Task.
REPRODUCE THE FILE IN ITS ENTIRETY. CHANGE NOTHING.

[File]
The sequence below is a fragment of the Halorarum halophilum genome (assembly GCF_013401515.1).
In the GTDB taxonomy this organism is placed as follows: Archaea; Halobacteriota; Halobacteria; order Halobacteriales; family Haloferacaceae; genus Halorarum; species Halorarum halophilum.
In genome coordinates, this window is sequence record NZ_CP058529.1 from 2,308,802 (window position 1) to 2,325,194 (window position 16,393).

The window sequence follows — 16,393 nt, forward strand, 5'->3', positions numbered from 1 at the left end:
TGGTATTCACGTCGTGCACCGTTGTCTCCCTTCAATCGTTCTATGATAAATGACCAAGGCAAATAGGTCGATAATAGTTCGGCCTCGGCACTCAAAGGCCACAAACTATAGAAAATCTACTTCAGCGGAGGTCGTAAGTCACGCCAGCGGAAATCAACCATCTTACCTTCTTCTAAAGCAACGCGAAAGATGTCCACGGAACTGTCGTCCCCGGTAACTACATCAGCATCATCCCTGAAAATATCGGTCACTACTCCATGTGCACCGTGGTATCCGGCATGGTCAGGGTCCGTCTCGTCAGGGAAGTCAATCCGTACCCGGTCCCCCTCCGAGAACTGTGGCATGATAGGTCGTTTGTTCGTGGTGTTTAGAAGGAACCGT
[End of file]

The sequence below is a fragment of the Halorarum halophilum genome (assembly GCF_013401515.1).
In the GTDB taxonomy this organism is placed as follows: Archaea; Halobacteriota; Halobacteria; order Halobacteriales; family Haloferacaceae; genus Halorarum; species Halorarum halophilum.
In genome coordinates, this window is sequence record NZ_CP058529.1 from 2,308,802 (window position 1) to 2,325,194 (window position 16,393).

The window sequence follows — 16,393 nt, forward strand, 5'->3', positions numbered from 1 at the left end:
TGGTATTCACGTCGTGCACCGTTGTCTCCCTTCAATCGTTCTATGATAAATGACCAAGGCAAATAGGTCGATAATAGTTCGGCCTCGGCACTCAAAGGCCACAAACTATAGAAAATCTACTTCAGCGGAGGTCGTAAGTCACGCCAGCGGAAATCAACCATCTTACCTTCTTCTAAAGCAACGCGAAAGATGTCCACGGAACTGTCGTCCCCGGTAACTACATCAGCATCATCCCTGAAAATATCGGTCACTACTCCATGTGCACCGTGGTATCCGGCATGGTCAGGGTCCGTCTCGTCAGGGAAGTCAATCCGTACCCGGTCCCCCTCCGAGAACTGTGGCATGATAGGTCGTTTGTTCGTGGTGTTTAGAAGGAACCGT